Our sesame ‘bums’ and pork belly were also accompanied by a serving of cold-sliced stewed beef. I enjoyed this dish as a slightly healthier topping for the sesame-filled buns. While not quite as fatty, the tendon-derived meat was tender and flaked away easily to the touch.
On the strong recommendation of the waitress, we ordered pan-fried dumplings. She described them as 鍋貼 (guōtiē), but they were unlike any guotie I had ever seen before. Around three or four times the size of usual pan-fried dumplings, they were like giants’ fingers filled with whole prawns, pork mince and leek. Fried in fat, they were crispy and incredibly good. I later researched the dumplings and found that they are in fact a northern speciality called 褡褳火燒 (dālián huǒshāo, NT$200 for four).
For the younger members of our table, we ordered a serving of sweet and sour pork tenderloin (糖醋里肌 NT 380). I am usually a fan of sweet and sour dishes, but I thought this missed the mark. The batter was too thick and oily, and the sauce too thick and sweet. It tasted as if it had been crafted for the Western diner unfamiliar with the delights of real Chinese food, which perhaps was its target audience.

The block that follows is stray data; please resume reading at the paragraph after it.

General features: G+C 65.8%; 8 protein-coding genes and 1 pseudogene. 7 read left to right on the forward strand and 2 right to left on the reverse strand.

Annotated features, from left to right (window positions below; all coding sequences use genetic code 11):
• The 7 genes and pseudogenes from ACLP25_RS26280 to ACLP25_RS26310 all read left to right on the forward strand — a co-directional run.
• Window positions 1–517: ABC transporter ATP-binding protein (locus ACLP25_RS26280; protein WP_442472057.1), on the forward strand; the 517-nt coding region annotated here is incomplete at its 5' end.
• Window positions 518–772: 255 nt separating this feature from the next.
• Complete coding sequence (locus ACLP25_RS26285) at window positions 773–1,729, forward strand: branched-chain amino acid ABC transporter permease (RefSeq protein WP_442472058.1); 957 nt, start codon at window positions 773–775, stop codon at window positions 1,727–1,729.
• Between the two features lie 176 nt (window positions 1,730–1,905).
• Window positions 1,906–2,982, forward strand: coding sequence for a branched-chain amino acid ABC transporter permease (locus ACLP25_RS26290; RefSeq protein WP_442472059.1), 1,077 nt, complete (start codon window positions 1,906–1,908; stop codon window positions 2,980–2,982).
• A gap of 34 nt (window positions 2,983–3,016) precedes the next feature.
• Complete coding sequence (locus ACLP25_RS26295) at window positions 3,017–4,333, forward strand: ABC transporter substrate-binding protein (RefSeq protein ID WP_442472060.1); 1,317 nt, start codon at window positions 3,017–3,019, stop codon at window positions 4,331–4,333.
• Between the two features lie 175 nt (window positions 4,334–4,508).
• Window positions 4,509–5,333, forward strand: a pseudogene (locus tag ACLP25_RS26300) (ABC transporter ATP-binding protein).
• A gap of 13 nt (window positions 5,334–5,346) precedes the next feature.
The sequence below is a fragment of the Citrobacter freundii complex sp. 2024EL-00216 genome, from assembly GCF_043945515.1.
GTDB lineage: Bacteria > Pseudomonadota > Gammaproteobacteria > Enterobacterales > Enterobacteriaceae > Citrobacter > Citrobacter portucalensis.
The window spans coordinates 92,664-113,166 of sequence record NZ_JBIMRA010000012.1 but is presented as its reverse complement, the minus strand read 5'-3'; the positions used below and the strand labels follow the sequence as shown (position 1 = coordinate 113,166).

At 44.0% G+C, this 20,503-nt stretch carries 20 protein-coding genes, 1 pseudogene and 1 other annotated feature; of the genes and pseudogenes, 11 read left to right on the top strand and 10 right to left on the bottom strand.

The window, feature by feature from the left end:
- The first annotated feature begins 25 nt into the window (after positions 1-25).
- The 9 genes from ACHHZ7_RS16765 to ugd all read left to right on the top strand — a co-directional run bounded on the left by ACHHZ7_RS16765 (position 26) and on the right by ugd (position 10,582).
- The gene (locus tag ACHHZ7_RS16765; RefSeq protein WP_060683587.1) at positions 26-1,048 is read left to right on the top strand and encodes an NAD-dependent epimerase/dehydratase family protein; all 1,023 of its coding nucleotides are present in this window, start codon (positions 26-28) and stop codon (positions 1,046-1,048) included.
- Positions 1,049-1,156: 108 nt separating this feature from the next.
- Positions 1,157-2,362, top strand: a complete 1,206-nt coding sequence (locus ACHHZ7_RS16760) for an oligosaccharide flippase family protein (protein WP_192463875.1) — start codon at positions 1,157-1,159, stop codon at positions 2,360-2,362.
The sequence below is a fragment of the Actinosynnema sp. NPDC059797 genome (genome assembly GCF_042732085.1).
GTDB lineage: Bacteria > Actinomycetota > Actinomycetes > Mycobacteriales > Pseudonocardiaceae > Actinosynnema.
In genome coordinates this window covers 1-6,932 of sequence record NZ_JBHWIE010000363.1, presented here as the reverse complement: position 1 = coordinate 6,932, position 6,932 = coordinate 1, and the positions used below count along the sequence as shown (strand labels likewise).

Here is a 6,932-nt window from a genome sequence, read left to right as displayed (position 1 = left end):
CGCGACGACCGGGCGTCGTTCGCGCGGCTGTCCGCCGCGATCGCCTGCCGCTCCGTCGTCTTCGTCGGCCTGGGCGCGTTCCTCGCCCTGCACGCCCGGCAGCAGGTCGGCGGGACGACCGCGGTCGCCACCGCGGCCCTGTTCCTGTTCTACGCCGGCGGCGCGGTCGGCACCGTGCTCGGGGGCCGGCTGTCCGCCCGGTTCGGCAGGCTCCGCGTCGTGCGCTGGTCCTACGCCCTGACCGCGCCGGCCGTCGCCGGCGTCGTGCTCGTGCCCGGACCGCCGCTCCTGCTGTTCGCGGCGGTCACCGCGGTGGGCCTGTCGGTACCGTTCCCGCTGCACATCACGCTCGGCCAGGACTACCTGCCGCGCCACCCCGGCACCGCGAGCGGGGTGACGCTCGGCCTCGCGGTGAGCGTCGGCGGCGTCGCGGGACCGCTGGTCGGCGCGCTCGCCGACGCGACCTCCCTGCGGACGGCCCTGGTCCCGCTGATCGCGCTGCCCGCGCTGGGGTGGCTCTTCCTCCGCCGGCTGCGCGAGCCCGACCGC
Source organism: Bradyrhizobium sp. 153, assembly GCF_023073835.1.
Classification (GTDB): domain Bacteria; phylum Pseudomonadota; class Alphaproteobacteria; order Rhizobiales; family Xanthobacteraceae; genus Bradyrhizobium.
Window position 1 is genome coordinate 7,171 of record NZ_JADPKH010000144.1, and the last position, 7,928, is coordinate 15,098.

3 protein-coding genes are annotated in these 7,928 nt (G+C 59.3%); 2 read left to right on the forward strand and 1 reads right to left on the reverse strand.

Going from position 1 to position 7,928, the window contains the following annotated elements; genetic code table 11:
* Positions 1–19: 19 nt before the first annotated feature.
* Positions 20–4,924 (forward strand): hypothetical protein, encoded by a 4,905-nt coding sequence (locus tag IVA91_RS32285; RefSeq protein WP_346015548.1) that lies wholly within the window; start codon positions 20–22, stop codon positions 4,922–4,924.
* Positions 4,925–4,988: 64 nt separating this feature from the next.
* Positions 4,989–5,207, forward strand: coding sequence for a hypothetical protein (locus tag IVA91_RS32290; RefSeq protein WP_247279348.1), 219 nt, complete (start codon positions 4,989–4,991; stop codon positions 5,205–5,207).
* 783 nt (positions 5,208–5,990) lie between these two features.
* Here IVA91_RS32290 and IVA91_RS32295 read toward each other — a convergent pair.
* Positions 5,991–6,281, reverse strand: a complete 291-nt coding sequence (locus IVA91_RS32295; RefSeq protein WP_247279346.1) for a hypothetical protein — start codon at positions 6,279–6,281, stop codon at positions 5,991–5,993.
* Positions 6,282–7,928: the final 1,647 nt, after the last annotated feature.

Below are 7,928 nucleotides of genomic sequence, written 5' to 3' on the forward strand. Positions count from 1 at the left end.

One of my favourite dishes, somewhat surprisingly, was the stewed intestines (九轉肥腸, NT$480). In my pre-Taiwanxifu days, I gagged at the thought of eating offal. But I have now developed a taste for certain offal; if it is prepared well. And this dish of stewed intestines was delightfully tender, so soft it just melted in the mouth. It was covered by a slightly sweet, salty sauce that masked any offally flavour. If you didn’t know it was offal you would think it was something benign like tofu or chicken. Honest!
More popular with the younger set was the dish of deep fried meatballs (炸丸子, NT$380). I liked how they were served with a mixture of silk-road style spices (I could make out cumin and I think black pepper). But I thought they had been fried slightly too long and were a bit dry. But Taiwanxifu Toddler and the other children did not seem to mind.
On a healthier note, I enjoyed the seasonal peach and honey smoothie (水蜜桃奶昔). This was prepared with lots of ice, so tasted more like an ice-cream slushie than a smoothie. The peach/honey blend was nicely balanced, and although I thought this was an odd choice to accompany a heavy northern Chinese meal, I savoured every drop. Others at the table indulged in Beijing Do It True’s signature sour plum drink (酸梅湯, NT$160 a bottle). I am not a fan of salty plums so this was not a winner for me, but if you enjoy the flavour then you will like what they serve.